Friday, January 25, 2019

Review: 'No Show' at the Soho Theatre, 24th January 2019

Reviewed by David James
Rating: 4 Stars

Life as a professional circus performer doesn't sound much fun. 

Learning the skills is intense, painful and (I'm guessing) expensive. Relying on your body for your livelihood means that you must constantly train and watch your diet. An injury can permanently scupper your career. The pay is variable and generally not great. Then there's the simple fact that the nature of what you're doing comes with a baked in age limit - and there are always younger, fitter, bendier, injury-free people entering the industry. On top of that, as we learn with No Show, the circus industry treats women really shittily.

So why do people do it? Is that gasp you get from an audience as you spiral gracefully through the air worth all the misery? Creator/director Ellie Dubois and performers Francesca Hyde, Kate McWilliam, Michelle Ross, Camille Toyer and Alice Gilmartin set out to deconstruct the traditional circus show, showing us the psychological and physical pressures behind the sequins and vaseline smiles.

In a way, the audience gets to have their cake and eat it. Not only do we get to see physical feats of strength, balance, flexibility and endurance, but we also learn about what's going on in the performer's mind as they do so.

Early on we get a statement of intent from the show in the form of a Cyr wheel routine from Camille Toyer. I've seen a bunch of these over the years and familiarity with this act has made me a little blase. Much of that was swept away here, as Kate McWilliam gives a running commentary on the potential injuries that can be caused: with the performer risking crushed fingers and toes, broken bones or a fractured skull. Explicitly outlining the physical dangers is a blunt way of cranking up the tension - but it works.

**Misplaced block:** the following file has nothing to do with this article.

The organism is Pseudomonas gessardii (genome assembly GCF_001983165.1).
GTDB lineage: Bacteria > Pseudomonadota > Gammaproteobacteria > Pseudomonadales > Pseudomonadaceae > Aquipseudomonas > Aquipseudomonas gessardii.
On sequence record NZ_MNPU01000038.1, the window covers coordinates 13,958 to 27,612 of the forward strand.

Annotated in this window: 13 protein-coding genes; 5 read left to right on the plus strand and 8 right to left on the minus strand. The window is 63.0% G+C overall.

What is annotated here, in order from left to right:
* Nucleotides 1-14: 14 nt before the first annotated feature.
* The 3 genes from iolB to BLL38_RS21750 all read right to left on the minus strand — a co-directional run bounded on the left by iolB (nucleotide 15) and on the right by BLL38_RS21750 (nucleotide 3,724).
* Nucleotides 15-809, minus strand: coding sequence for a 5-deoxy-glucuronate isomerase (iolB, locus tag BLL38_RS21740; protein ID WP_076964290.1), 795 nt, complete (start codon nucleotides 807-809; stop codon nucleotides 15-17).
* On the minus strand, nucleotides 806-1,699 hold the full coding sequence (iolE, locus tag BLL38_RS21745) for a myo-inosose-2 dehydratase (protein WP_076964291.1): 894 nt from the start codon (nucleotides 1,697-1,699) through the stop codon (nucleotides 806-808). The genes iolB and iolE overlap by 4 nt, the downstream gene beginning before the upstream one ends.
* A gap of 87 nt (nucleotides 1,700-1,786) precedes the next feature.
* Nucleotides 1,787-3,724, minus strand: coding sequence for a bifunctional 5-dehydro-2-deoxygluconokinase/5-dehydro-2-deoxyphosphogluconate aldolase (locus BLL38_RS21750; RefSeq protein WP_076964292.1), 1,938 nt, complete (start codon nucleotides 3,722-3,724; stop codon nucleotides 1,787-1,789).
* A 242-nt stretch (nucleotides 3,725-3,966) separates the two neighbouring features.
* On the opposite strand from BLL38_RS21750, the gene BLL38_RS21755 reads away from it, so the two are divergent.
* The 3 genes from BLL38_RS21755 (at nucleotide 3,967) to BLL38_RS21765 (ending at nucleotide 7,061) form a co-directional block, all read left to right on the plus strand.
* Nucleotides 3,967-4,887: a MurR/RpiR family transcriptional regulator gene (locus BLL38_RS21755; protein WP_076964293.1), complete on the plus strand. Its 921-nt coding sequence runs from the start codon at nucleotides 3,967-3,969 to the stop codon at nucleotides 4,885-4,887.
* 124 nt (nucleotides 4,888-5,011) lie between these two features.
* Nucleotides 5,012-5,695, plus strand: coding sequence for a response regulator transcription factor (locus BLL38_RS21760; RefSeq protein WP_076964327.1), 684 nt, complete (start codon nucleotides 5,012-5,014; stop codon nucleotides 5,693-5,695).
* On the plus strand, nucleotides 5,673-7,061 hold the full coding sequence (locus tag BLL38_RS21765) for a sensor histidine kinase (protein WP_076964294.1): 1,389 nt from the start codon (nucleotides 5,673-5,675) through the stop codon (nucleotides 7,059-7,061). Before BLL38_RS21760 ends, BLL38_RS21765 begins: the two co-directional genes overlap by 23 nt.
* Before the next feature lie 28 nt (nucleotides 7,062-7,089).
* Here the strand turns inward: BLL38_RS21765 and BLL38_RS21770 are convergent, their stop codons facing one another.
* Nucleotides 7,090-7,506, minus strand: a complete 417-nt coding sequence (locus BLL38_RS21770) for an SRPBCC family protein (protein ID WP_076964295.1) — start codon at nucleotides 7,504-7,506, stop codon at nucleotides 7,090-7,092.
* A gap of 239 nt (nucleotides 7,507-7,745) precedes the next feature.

No Show really hits its stride when it gets into the way women are treated within the industry. McWilliam delivers a short speech outlining her career, explaining that while she prefers to do tumbling and gymnastics there is a constant pressure for women to do 'dainty and feminine' routines that emphasise their fragility.

Then you have Alice Gilmartin's repeated efforts to introduce herself to the audience - she generally only gets a few words in before the microphone is snatched from her hands and she's forced into a handstand on the canes. The other women provide a running commentary as she does so: criticising her poise, lack of engagement with the audience, make comments like "she's got her legs open as usual" and generally demean her. You realise that while it's all rictus grins on stage, there's an awful lot of misery going on in rehearsals.

As a show conceived and performed by women, No Show is something of an anomaly in the circus world. Generally, acrobatics and circus shows are mixed sex affairs, with beefy men launching skinny women high into the air. I'd unthinkingly accepted this as just the way things were, but Dubois and the performers gave me a lot to think about. 

It strikes me that (in much the same way as other corners of the entertainment industry) your professional career is at the mercy of powerful men with carte blanche to decide the nature of your routine. If that means you're being sent out in a skimpy Barbie-doll costume to grin and twirl before a leering audience, then that's the nature of the game honey, and you'd best get used to it if you know what's good for you.

Learning all this makes the most satisfying moment of the performance one of the most low key: the performers sit on the ground next to one another and silently eat a jam doughnut. It's a funny, dignified and weirdly moving protest, grabbing back a smidge of autonomy in an industry designed to stamp that out. 

No Show doesn't provide jaw-dropping stunts you can't see anywhere else, but it has a political dimension that no other circus show even attempts to provide. Check it out.

No Show is at the Soho Theatre until 9th February. Tickets here.

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